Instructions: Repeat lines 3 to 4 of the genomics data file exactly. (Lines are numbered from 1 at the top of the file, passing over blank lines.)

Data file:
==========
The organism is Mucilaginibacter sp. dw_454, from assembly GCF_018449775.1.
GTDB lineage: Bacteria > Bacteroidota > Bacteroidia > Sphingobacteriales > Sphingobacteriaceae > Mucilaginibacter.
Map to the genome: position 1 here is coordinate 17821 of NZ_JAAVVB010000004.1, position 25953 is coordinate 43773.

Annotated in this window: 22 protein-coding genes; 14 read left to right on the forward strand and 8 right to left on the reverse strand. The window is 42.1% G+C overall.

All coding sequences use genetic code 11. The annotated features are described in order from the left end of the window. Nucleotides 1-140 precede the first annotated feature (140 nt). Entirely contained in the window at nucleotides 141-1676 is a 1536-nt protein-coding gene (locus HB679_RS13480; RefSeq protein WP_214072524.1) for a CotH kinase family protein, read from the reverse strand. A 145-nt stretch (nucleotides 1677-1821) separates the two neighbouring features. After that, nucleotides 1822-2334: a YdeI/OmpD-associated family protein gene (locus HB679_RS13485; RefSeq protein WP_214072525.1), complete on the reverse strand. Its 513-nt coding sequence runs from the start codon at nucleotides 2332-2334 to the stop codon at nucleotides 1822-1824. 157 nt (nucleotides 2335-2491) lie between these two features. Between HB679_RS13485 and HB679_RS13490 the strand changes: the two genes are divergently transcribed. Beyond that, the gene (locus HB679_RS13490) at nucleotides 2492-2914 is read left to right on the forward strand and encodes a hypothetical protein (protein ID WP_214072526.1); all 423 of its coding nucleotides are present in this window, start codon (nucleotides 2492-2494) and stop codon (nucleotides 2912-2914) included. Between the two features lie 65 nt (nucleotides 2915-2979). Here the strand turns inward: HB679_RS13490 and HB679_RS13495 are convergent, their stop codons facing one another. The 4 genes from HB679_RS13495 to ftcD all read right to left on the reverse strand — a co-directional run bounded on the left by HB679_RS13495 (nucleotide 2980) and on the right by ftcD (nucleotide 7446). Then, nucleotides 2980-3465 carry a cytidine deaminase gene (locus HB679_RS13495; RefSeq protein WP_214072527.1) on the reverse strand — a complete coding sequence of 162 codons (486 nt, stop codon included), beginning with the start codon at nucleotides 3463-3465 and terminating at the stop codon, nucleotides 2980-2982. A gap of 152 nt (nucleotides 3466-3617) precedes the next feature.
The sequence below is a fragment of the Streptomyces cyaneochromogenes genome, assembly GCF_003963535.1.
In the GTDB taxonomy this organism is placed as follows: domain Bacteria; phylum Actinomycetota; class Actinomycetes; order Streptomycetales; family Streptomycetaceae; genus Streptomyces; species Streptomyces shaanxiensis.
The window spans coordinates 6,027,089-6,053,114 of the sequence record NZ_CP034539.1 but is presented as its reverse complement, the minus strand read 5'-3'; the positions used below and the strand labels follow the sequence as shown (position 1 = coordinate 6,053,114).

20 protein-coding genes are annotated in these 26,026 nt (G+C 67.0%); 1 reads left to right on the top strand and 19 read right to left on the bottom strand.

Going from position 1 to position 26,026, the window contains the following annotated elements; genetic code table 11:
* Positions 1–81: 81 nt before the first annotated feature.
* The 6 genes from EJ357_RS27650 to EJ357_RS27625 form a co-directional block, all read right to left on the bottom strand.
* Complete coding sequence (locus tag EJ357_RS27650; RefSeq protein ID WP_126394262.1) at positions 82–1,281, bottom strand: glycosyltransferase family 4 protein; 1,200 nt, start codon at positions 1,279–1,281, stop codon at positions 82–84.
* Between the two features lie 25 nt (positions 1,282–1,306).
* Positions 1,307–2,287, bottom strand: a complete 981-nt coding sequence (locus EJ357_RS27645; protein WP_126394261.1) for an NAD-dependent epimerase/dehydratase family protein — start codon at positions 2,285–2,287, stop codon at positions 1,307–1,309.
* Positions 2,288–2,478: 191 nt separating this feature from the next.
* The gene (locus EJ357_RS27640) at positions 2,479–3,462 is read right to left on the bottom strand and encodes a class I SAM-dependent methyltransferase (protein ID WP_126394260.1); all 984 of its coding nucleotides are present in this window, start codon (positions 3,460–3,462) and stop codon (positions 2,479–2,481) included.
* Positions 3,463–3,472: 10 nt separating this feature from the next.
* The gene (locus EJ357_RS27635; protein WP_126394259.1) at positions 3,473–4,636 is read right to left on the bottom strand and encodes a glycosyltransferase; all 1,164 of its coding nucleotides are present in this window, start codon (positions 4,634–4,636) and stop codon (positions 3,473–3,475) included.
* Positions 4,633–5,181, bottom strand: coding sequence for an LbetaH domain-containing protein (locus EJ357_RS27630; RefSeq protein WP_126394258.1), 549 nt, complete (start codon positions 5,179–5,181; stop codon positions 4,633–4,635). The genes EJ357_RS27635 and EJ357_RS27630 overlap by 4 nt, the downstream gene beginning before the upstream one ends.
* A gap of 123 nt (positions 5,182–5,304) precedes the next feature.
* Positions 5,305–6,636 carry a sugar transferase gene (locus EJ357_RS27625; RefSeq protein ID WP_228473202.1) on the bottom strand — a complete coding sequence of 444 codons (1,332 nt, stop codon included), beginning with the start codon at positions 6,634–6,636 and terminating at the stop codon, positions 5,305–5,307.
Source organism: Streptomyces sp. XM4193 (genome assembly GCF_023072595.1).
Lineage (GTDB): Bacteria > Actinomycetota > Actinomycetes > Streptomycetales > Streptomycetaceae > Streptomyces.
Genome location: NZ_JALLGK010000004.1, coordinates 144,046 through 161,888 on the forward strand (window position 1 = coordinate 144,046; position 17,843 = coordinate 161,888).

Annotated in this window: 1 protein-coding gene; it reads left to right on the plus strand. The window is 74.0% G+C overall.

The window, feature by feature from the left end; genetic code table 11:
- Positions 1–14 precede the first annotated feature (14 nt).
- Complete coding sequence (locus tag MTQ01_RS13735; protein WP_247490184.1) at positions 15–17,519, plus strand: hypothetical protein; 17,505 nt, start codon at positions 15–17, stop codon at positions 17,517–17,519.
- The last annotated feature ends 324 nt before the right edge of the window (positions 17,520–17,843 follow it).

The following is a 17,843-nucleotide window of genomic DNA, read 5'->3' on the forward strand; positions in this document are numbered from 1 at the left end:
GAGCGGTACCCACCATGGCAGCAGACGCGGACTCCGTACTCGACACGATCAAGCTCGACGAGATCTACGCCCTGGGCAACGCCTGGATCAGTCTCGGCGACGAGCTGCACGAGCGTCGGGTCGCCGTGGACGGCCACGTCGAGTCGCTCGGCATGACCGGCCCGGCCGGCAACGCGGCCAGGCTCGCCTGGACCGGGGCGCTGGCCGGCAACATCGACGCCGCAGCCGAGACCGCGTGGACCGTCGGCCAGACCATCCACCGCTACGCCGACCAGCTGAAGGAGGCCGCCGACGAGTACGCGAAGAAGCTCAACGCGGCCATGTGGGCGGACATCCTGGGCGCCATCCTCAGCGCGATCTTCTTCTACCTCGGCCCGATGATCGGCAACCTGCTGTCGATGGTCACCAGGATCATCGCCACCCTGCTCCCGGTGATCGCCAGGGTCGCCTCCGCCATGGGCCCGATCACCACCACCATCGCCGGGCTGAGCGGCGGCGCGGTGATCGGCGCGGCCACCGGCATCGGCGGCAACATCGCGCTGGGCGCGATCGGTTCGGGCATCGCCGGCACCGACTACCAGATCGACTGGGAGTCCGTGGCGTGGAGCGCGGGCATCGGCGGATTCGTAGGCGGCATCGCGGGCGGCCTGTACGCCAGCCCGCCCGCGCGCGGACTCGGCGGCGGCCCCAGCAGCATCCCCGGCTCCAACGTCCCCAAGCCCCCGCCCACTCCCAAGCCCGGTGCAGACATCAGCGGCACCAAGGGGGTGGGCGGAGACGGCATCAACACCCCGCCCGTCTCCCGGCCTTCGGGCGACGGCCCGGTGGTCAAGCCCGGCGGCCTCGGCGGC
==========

Map to the genome: position 1 here is coordinate 17821 of NZ_JAAVVB010000004.1, position 25953 is coordinate 43773.

Annotated in this window: 22 protein-coding genes; 14 read left to right on the forward strand and 8 right to left on the reverse strand. The window is 42.1% G+C overall.